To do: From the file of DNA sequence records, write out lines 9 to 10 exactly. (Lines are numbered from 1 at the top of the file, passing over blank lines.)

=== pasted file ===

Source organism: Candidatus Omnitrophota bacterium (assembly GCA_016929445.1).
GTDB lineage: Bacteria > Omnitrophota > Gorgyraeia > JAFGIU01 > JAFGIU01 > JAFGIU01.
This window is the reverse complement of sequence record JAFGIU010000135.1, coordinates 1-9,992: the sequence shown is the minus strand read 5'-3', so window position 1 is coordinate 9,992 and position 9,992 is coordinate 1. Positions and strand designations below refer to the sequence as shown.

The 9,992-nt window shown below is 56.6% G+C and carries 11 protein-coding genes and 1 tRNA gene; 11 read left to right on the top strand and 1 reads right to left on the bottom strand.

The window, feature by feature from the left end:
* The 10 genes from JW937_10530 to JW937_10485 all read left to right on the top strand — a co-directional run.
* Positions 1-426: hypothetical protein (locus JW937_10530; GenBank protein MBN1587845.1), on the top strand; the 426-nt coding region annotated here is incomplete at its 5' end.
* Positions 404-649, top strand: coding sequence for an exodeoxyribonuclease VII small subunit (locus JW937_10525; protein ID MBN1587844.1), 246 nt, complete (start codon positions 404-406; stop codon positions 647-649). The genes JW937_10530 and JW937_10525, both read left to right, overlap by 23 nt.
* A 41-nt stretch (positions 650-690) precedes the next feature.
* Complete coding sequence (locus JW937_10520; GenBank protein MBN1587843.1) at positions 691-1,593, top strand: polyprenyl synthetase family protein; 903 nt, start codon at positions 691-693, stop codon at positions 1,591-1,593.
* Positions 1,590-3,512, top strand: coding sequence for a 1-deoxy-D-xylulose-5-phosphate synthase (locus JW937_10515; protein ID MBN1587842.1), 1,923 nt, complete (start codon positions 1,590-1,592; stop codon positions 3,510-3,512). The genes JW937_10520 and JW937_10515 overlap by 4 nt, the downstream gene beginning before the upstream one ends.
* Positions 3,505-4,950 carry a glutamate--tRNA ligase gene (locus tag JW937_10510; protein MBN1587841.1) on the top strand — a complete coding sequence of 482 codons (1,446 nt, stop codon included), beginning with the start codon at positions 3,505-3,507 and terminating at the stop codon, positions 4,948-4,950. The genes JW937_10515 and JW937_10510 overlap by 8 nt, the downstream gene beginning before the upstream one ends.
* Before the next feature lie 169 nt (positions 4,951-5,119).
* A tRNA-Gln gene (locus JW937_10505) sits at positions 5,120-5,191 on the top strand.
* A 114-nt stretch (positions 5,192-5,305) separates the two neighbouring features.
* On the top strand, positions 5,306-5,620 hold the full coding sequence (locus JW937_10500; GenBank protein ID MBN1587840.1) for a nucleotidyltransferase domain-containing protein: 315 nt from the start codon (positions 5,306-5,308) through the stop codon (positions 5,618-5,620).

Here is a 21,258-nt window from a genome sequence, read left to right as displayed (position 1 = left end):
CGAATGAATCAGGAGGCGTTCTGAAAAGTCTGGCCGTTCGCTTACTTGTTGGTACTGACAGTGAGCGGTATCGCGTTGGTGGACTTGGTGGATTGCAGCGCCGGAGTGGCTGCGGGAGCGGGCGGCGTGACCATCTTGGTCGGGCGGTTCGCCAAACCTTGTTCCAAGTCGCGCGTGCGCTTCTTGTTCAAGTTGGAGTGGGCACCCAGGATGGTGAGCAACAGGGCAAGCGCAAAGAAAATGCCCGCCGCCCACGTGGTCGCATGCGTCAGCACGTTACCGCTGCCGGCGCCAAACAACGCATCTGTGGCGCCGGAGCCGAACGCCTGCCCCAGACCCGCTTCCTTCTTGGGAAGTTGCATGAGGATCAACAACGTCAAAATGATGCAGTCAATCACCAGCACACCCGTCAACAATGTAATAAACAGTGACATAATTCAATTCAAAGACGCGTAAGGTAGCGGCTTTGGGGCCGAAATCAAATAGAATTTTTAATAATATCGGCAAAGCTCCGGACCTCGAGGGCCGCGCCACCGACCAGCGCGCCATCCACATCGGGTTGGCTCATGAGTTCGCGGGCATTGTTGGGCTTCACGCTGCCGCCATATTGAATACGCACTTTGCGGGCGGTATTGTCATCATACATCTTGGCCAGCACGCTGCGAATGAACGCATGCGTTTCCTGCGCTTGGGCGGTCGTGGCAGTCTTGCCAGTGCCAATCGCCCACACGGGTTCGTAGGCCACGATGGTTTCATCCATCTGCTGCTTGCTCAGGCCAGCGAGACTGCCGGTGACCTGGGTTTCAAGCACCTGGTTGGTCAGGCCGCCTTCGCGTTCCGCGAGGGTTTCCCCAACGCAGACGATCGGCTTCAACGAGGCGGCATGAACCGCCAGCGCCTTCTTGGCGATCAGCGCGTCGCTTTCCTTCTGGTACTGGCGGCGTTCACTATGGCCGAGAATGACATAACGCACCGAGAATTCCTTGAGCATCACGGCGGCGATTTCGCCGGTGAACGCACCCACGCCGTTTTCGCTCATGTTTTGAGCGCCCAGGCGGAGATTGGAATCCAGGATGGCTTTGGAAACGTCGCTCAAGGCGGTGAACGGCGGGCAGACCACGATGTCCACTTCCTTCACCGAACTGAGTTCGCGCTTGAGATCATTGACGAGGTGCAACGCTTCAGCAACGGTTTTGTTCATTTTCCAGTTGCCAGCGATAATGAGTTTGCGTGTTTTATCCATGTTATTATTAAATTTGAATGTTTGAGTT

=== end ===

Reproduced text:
* A 41-nt stretch (positions 650-690) precedes the next feature.
* Complete coding sequence (locus JW937_10520; GenBank protein MBN1587843.1) at positions 691-1,593, top strand: polyprenyl synthetase family protein; 903 nt, start codon at positions 691-693, stop codon at positions 1,591-1,593.